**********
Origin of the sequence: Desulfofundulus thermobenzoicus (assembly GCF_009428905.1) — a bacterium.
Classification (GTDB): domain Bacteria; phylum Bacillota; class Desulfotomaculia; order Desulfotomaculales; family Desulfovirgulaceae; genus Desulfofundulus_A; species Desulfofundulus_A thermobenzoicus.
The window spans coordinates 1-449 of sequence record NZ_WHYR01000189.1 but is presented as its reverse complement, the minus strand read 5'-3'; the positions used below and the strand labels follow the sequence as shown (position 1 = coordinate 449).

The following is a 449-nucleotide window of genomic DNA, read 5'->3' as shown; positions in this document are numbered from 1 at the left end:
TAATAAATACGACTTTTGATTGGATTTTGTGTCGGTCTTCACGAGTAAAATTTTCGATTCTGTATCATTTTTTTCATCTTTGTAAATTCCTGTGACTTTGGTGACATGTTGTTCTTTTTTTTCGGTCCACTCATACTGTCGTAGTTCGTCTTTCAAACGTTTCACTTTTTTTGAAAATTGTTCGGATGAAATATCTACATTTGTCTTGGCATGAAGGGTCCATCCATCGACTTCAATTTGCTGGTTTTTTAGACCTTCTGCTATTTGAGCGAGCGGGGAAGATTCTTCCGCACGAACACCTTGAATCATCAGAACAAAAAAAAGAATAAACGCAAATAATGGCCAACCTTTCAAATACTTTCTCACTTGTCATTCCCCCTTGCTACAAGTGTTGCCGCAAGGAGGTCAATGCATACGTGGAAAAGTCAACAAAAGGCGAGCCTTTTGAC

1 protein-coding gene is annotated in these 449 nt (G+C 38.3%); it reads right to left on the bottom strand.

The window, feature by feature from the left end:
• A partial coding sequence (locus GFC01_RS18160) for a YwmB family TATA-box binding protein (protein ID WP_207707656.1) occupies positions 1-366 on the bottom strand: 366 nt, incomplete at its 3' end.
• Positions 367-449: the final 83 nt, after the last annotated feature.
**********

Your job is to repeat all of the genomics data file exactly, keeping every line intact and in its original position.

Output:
Origin of the sequence: Desulfofundulus thermobenzoicus (assembly GCF_009428905.1) — a bacterium.
Classification (GTDB): domain Bacteria; phylum Bacillota; class Desulfotomaculia; order Desulfotomaculales; family Desulfovirgulaceae; genus Desulfofundulus_A; species Desulfofundulus_A thermobenzoicus.
The window spans coordinates 1-449 of sequence record NZ_WHYR01000189.1 but is presented as its reverse complement, the minus strand read 5'-3'; the positions used below and the strand labels follow the sequence as shown (position 1 = coordinate 449).

The following is a 449-nucleotide window of genomic DNA, read 5'->3' as shown; positions in this document are numbered from 1 at the left end:
TAATAAATACGACTTTTGATTGGATTTTGTGTCGGTCTTCACGAGTAAAATTTTCGATTCTGTATCATTTTTTTCATCTTTGTAAATTCCTGTGACTTTGGTGACATGTTGTTCTTTTTTTTCGGTCCACTCATACTGTCGTAGTTCGTCTTTCAAACGTTTCACTTTTTTTGAAAATTGTTCGGATGAAATATCTACATTTGTCTTGGCATGAAGGGTCCATCCATCGACTTCAATTTGCTGGTTTTTTAGACCTTCTGCTATTTGAGCGAGCGGGGAAGATTCTTCCGCACGAACACCTTGAATCATCAGAACAAAAAAAAGAATAAACGCAAATAATGGCCAACCTTTCAAATACTTTCTCACTTGTCATTCCCCCTTGCTACAAGTGTTGCCGCAAGGAGGTCAATGCATACGTGGAAAAGTCAACAAAAGGCGAGCCTTTTGAC

1 protein-coding gene is annotated in these 449 nt (G+C 38.3%); it reads right to left on the bottom strand.

The window, feature by feature from the left end:
• A partial coding sequence (locus GFC01_RS18160) for a YwmB family TATA-box binding protein (protein ID WP_207707656.1) occupies positions 1-366 on the bottom strand: 366 nt, incomplete at its 3' end.
• Positions 367-449: the final 83 nt, after the last annotated feature.